Day to Day, July 10, 2006 · New research suggests that lack of sleep and environmental toxins are just as likely to cause obesity as eating fast food or failing to exercise. Dr. Sydney Spiesel, a Yale Medical School professor and a contributor to Slate, talks with Madeleine Brand about new research that lists other possible causes of obesity.
1. Inadequate sleep -- average amounts of sleep have fallen among Americans, and many studies tie sleep deprivation to weight gain.
I've heard about various studies on this one, including that lack of sleep causes carb cravings. Of course, it runs counter to the idea that fatness is a matter of low-status self-indulgence (junk food and tv), but then, so do the rest of these.
2. Increased consumption of endocrine disruptors, substances in some foods that may alter fats in the body.
I have no details on this one. I wonder if it's hormones in meat.
3. Climate-controlled environments. Air conditioning and heating limit calories burned from sweating and shivering.
Does sweating burn more calories than being in a cool environment? On the other hand, people may eat less when they aren't cooled.
4. Decrease in tobacco use. Smoking is often linked to appetite suppression.
5. New prescription medicines that promote weight gain.
This is a big one.
6. Changing demographics -- there are now more middle-aged and Hispanic Americans, groups that have higher obesity rates.
7. Women giving birth at an older age, which correlates with heavier children.
8. Genetic influences during pregnancy -- a so-called "fetally-driven positive feedback loop."
9. Natural selection -- heavier people tend to survive tough times better than skinnier humans.
Presumably just a claim that some people are naturally fatter than others.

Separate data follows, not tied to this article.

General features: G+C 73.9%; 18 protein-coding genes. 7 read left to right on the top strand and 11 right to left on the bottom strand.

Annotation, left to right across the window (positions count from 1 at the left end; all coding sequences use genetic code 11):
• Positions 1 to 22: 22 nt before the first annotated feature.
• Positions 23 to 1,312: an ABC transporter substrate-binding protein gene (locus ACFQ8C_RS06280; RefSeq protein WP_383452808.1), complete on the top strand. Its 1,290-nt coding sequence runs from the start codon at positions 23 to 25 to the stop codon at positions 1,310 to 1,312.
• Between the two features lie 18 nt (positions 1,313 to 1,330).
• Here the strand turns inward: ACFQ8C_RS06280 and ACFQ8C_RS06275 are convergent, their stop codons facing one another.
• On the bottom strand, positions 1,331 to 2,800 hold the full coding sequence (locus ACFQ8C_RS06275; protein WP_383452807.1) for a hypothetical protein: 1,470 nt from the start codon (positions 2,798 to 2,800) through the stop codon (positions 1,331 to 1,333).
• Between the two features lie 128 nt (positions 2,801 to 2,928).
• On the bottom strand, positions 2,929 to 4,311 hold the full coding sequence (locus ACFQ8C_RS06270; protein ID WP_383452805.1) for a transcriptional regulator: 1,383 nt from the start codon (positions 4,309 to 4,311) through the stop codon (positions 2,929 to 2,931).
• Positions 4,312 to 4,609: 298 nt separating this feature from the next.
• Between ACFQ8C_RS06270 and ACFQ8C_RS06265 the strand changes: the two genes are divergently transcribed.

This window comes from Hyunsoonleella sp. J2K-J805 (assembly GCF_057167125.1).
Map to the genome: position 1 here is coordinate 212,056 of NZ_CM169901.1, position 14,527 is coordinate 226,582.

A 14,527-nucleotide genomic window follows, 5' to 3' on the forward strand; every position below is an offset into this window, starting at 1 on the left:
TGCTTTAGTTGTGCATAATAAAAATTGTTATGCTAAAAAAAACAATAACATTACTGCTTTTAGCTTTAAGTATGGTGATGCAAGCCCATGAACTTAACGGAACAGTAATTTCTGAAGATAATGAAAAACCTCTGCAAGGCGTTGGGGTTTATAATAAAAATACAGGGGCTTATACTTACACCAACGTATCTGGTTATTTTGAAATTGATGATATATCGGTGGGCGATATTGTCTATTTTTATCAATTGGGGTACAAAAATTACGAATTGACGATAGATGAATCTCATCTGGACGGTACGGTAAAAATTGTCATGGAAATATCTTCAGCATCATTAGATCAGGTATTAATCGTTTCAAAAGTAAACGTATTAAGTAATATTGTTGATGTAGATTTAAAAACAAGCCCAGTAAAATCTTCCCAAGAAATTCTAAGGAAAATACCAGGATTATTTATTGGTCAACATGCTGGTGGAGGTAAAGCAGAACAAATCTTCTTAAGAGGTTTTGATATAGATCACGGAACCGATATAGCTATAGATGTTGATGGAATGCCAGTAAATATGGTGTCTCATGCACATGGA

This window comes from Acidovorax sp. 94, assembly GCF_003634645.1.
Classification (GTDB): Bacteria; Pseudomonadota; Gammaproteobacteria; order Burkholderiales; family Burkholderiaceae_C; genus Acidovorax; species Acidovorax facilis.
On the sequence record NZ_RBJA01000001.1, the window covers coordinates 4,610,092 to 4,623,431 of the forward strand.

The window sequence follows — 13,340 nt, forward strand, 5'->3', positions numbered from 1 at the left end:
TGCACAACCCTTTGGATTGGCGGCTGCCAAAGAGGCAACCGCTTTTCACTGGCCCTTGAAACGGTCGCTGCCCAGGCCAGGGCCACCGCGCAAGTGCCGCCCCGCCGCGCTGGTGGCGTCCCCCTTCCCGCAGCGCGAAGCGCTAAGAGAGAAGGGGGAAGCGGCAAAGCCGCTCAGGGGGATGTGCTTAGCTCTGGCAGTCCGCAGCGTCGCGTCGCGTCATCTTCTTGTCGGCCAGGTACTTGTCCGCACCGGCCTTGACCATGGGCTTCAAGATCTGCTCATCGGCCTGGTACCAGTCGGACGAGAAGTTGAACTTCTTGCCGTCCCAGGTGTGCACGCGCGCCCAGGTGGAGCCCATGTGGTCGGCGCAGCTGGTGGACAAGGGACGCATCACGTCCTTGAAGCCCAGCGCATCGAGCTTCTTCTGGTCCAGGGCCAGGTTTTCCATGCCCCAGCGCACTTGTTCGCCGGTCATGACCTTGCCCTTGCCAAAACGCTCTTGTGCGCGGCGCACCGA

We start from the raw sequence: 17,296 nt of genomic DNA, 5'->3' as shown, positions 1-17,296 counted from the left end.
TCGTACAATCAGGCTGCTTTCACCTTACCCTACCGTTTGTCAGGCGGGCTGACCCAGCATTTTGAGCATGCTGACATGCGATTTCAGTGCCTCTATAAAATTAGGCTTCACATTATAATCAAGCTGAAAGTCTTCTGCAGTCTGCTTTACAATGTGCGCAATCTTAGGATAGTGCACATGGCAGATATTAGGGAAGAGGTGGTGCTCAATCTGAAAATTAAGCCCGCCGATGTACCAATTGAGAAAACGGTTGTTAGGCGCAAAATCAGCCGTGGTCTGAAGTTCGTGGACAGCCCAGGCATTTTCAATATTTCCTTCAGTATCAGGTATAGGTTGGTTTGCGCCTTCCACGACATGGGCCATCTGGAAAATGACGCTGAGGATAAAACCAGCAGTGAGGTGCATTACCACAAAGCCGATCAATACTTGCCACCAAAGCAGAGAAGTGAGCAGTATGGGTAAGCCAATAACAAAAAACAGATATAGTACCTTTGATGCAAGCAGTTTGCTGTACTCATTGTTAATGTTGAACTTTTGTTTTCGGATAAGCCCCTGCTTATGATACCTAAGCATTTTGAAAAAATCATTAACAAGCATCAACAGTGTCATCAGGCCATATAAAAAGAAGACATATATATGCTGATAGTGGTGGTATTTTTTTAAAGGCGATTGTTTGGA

10. Assortative mating, or "like mating with like" -- meaning fat people procreating with others of the same body type, gradually skewing the population toward the heavy end.
I think this translates as fewer medium-sized people. I don't know whether there's any evidence of that happening.
Source: International Journal of Obesity
And two more from me:
11. Dieting--there are a lot of anecdotes about people gaining back an extra 25 pounds or so every time they lose significant weight, and maintaining a stable weight when they stop dieting. While afaik there isn't evidence that dieting slows metabolism, there is evidence that it increases the background level of hunger. In any case, it ien't rare for people to do serious dieting three or four times--and if they're in this pattern, it's enough to move them from somewhat fat to definitely fat.
12. Stress--I've read somewhat that stress makes it hard to lose weight. This seems reasonable--a fight or flight reaction is precisely about being ready to handle emergencies fast and putting off maintenance until life gets calmer. Taking calories out of fat storage might be one of those slow things compared to just finding some carbs and eating them. Fat people are apt to be stressed by the prejudice against them.